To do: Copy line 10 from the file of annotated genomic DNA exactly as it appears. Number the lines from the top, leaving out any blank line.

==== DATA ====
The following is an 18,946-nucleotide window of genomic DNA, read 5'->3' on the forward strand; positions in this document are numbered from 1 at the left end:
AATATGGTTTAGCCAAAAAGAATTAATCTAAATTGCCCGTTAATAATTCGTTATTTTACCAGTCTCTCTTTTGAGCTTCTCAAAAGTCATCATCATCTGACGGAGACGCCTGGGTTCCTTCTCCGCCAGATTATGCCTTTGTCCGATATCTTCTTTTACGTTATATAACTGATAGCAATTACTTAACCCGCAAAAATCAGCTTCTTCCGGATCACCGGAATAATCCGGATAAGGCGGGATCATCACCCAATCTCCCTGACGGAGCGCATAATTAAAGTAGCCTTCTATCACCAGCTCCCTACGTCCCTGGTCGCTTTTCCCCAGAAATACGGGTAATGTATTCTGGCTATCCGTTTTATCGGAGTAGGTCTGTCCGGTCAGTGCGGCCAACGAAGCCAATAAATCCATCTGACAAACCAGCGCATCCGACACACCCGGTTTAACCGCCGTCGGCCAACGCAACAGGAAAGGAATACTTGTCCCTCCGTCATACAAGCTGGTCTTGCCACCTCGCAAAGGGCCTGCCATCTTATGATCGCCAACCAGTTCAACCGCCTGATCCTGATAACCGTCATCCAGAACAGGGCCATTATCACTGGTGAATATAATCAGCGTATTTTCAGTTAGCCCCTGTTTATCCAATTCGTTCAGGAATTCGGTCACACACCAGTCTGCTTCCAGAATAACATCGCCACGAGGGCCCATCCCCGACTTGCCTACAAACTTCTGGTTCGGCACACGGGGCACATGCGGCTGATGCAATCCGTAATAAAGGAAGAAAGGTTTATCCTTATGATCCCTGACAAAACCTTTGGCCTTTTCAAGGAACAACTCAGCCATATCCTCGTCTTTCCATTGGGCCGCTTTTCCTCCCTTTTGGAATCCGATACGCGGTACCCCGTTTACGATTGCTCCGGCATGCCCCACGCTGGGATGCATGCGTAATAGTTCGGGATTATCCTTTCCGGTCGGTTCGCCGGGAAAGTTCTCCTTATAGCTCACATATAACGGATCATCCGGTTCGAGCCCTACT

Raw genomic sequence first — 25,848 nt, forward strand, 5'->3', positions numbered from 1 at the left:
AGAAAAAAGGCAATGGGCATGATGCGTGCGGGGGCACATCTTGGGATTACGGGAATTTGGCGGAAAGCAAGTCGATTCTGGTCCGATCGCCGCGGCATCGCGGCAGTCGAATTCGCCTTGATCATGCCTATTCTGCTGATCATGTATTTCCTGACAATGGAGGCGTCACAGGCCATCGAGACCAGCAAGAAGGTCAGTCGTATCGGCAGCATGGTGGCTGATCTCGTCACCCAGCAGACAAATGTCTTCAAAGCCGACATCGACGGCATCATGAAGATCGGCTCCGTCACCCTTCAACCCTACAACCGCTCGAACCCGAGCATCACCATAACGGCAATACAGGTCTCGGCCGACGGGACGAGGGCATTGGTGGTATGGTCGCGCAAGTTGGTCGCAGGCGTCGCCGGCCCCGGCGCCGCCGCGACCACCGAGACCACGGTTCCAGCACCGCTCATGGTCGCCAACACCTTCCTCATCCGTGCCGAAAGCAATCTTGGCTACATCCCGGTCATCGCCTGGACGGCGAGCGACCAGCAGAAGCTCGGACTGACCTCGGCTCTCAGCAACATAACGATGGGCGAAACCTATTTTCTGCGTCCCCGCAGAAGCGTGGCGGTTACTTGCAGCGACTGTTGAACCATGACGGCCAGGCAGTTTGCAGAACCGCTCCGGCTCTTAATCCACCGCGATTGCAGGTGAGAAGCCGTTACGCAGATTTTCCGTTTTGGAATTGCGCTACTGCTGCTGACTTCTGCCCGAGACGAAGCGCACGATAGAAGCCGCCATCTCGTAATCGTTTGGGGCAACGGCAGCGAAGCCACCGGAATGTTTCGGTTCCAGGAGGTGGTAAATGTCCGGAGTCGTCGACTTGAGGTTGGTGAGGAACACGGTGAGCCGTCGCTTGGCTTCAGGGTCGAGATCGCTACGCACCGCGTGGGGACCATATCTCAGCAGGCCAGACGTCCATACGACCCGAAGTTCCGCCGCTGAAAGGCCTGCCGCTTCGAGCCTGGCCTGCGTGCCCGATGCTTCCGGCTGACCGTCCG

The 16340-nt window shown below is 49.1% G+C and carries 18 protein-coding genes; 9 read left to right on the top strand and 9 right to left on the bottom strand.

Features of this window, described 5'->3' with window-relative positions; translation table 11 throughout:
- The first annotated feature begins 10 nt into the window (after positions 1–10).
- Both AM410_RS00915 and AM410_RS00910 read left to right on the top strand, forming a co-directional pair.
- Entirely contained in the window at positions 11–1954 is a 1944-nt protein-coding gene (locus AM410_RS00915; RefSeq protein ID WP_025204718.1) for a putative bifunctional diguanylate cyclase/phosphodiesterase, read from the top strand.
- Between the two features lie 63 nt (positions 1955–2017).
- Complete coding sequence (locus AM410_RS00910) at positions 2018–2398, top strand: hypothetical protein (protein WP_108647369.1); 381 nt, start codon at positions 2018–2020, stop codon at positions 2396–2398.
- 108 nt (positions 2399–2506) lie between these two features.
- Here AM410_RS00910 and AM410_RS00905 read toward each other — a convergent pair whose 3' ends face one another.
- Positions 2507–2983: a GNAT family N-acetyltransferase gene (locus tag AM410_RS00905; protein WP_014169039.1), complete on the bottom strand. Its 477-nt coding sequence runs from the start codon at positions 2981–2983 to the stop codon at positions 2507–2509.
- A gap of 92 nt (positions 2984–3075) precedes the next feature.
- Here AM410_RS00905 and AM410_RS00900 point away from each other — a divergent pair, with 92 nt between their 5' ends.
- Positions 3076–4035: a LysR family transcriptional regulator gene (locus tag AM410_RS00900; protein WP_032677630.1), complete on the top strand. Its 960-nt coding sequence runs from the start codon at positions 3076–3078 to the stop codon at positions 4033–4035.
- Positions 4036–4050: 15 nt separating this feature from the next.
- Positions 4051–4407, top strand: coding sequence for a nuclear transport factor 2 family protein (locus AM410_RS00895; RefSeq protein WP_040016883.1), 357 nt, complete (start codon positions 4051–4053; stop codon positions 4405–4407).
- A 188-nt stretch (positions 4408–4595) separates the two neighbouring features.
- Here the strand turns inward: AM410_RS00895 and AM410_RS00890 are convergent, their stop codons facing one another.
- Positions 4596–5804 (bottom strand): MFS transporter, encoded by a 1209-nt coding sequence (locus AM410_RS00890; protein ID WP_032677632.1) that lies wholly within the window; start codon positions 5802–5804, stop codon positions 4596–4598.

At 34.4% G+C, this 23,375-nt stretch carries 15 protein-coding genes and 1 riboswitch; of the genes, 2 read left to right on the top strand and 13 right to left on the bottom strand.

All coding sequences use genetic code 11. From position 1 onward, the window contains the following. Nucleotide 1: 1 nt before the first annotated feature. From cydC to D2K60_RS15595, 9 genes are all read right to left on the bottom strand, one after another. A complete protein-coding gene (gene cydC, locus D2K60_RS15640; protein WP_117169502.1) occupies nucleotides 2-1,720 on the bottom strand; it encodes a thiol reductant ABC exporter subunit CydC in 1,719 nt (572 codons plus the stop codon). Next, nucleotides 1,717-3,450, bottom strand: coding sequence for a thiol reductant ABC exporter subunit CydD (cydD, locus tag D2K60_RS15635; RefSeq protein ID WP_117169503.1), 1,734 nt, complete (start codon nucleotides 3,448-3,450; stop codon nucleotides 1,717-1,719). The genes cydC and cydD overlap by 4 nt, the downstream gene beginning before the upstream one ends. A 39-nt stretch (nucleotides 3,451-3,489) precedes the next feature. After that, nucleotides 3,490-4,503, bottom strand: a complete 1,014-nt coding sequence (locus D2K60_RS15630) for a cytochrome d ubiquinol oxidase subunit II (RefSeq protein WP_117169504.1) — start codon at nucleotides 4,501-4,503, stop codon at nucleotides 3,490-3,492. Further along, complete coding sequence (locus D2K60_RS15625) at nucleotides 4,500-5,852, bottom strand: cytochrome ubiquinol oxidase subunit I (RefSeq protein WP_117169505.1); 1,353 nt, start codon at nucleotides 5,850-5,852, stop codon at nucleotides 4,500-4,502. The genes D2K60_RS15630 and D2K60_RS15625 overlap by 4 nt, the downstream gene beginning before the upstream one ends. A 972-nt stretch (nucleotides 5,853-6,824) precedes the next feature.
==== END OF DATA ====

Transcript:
- Between the two features lie 63 nt (positions 1955–2017).